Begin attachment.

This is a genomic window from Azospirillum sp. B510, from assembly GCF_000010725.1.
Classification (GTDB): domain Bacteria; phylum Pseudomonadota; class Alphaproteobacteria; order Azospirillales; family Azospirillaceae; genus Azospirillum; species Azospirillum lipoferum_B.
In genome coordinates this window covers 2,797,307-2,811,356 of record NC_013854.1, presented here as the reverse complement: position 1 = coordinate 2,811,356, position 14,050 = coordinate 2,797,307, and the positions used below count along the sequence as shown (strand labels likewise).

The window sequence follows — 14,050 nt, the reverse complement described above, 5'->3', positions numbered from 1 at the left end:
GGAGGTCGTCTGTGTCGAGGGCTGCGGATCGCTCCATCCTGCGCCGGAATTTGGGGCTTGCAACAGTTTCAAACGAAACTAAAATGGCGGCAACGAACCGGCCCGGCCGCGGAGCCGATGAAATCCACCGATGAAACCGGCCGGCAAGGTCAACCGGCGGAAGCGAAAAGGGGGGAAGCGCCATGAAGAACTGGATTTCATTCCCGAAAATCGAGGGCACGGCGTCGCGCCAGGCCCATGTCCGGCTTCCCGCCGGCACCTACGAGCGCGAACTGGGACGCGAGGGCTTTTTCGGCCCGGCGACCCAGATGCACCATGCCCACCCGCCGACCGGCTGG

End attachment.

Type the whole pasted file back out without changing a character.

This is a genomic window from Azospirillum sp. B510, from assembly GCF_000010725.1.
Classification (GTDB): domain Bacteria; phylum Pseudomonadota; class Alphaproteobacteria; order Azospirillales; family Azospirillaceae; genus Azospirillum; species Azospirillum lipoferum_B.
In genome coordinates this window covers 2,797,307-2,811,356 of record NC_013854.1, presented here as the reverse complement: position 1 = coordinate 2,811,356, position 14,050 = coordinate 2,797,307, and the positions used below count along the sequence as shown (strand labels likewise).

The window sequence follows — 14,050 nt, the reverse complement described above, 5'->3', positions numbered from 1 at the left end:
GGAGGTCGTCTGTGTCGAGGGCTGCGGATCGCTCCATCCTGCGCCGGAATTTGGGGCTTGCAACAGTTTCAAACGAAACTAAAATGGCGGCAACGAACCGGCCCGGCCGCGGAGCCGATGAAATCCACCGATGAAACCGGCCGGCAAGGTCAACCGGCGGAAGCGAAAAGGGGGGAAGCGCCATGAAGAACTGGATTTCATTCCCGAAAATCGAGGGCACGGCGTCGCGCCAGGCCCATGTCCGGCTTCCCGCCGGCACCTACGAGCGCGAACTGGGACGCGAGGGCTTTTTCGGCCCGGCGACCCAGATGCACCATGCCCACCCGCCGACCGGCTGG